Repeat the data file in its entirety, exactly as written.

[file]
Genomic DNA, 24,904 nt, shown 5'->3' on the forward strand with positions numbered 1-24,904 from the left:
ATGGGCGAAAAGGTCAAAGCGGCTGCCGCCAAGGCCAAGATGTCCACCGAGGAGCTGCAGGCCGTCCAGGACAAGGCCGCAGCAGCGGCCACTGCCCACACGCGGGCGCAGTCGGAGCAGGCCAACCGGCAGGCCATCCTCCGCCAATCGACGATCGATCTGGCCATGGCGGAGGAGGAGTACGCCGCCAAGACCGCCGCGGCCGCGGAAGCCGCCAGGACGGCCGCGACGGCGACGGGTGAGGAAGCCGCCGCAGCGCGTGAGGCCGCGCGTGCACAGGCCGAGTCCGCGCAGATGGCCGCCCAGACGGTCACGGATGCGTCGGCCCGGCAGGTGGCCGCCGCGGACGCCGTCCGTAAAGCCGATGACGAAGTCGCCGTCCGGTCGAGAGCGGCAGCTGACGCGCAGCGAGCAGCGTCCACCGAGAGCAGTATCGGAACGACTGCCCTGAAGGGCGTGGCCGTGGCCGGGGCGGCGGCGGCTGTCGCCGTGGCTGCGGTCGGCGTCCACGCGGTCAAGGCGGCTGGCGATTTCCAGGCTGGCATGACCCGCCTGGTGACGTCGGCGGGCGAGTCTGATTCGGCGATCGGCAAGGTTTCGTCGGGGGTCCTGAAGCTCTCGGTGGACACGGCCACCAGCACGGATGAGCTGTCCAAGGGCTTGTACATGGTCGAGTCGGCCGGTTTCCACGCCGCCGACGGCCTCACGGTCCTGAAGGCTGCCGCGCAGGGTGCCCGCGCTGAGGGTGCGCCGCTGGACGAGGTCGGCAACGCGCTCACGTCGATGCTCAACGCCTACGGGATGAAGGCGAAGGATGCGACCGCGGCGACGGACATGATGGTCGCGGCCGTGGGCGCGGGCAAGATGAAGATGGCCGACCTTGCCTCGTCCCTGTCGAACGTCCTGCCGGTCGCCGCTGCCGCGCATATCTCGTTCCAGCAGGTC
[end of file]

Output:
Genomic DNA, 24,904 nt, shown 5'->3' on the forward strand with positions numbered 1-24,904 from the left:
ATGGGCGAAAAGGTCAAAGCGGCTGCCGCCAAGGCCAAGATGTCCACCGAGGAGCTGCAGGCCGTCCAGGACAAGGCCGCAGCAGCGGCCACTGCCCACACGCGGGCGCAGTCGGAGCAGGCCAACCGGCAGGCCATCCTCCGCCAATCGACGATCGATCTGGCCATGGCGGAGGAGGAGTACGCCGCCAAGACCGCCGCGGCCGCGGAAGCCGCCAGGACGGCCGCGACGGCGACGGGTGAGGAAGCCGCCGCAGCGCGTGAGGCCGCGCGTGCACAGGCCGAGTCCGCGCAGATGGCCGCCCAGACGGTCACGGATGCGTCGGCCCGGCAGGTGGCCGCCGCGGACGCCGTCCGTAAAGCCGATGACGAAGTCGCCGTCCGGTCGAGAGCGGCAGCTGACGCGCAGCGAGCAGCGTCCACCGAGAGCAGTATCGGAACGACTGCCCTGAAGGGCGTGGCCGTGGCCGGGGCGGCGGCGGCTGTCGCCGTGGCTGCGGTCGGCGTCCACGCGGTCAAGGCGGCTGGCGATTTCCAGGCTGGCATGACCCGCCTGGTGACGTCGGCGGGCGAGTCTGATTCGGCGATCGGCAAGGTTTCGTCGGGGGTCCTGAAGCTCTCGGTGGACACGGCCACCAGCACGGATGAGCTGTCCAAGGGCTTGTACATGGTCGAGTCGGCCGGTTTCCACGCCGCCGACGGCCTCACGGTCCTGAAGGCTGCCGCGCAGGGTGCCCGCGCTGAGGGTGCGCCGCTGGACGAGGTCGGCAACGCGCTCACGTCGATGCTCAACGCCTACGGGATGAAGGCGAAGGATGCGACCGCGGCGACGGACATGATGGTCGCGGCCGTGGGCGCGGGCAAGATGAAGATGGCCGACCTTGCCTCGTCCCTGTCGAACGTCCTGCCGGTCGCCGCTGCCGCGCATATCTCGTTCCAGCAGGTC